Global health "might be better served," she insists, "through political support for universal, accessible, and comprehensive public-health systems…in the context of overall improvements in living and working conditions."
In her view, fighting disease will not end poverty. Rather, reducing poverty through redistribution of wealth and a robust social-welfare state is the best way to fight disease. Far from getting at root causes, the Gateses' billions are only focusing on symptoms.
A similar difficulty arises with another major "root cause" solution long championed by the Rockefeller, Russell Sage, and Ford foundations. Looking askance at early philanthropy's obsession with physical illness, Raymond Fosdick, president of Rockefeller from 1936 to 1948, cautioned in The Story of the Rockefeller Foundation that "unless we can find successful solutions to some of the intricately complex and fast-growing problems of human relationship, we run the risk of having a world in which public health and medicine are of little significance."
The effort to solve "problems of human relationship" called for fresh approaches to root causes, this time guided by new social or behavioral sciences like sociology, psychology, and political science. For three decades beginning in the 1920s, then, the major foundations devoted substantial money to these academic disciplines, aiming to get to the sources of "fear, hate, guilt, and aggressiveness," which were, in Mr. Fosdick's view, "the forces which bring about the disintegration of human society."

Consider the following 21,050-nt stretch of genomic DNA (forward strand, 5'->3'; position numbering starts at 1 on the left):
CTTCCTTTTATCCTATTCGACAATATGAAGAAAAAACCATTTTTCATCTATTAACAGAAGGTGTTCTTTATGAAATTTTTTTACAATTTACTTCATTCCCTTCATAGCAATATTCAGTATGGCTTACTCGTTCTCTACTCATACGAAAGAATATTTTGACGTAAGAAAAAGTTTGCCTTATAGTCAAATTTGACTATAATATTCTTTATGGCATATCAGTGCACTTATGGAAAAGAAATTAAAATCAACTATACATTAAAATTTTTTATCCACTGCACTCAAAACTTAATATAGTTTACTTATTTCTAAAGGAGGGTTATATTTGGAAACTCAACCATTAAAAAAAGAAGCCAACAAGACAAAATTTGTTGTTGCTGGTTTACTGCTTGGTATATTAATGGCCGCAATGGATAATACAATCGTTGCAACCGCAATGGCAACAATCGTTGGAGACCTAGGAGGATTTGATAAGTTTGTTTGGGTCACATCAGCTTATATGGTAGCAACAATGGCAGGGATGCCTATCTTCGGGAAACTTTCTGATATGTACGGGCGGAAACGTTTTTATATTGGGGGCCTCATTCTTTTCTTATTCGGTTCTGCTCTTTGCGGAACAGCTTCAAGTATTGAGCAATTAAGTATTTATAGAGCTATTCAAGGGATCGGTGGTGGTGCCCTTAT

Statesmen enlightened by social-science expertise would now be amenable to "social arrangements through conscious planning and mutual agreement," rather than through the dangerous, ideological "struggle of opposing forces."
The notion that a truly scientific understanding of human behavior will enable us finally to resolve human conflicts still appeals to grant makers looking for ultimate answers.
But recently, progressive or "social change" philanthropy has argued that behavioralism may compound, rather than solve, society's largest problems. Like its predecessors, this brand of philanthropy focuses on root causes. But now, as Tracy Gary puts it in Inspired Philanthropy, it is interested in "the root causes of disadvantage or practices that threaten values such as equity or a healthy planet," among which are "exploitation, racism, sexism, and homophobia."
In this view, the behavioral sciences may simply provide tools for the clever manipulation of the masses by the ruling elites, enabling them to conceal and preserve the deeply rooted inequities of race, gender, and class from which they benefit.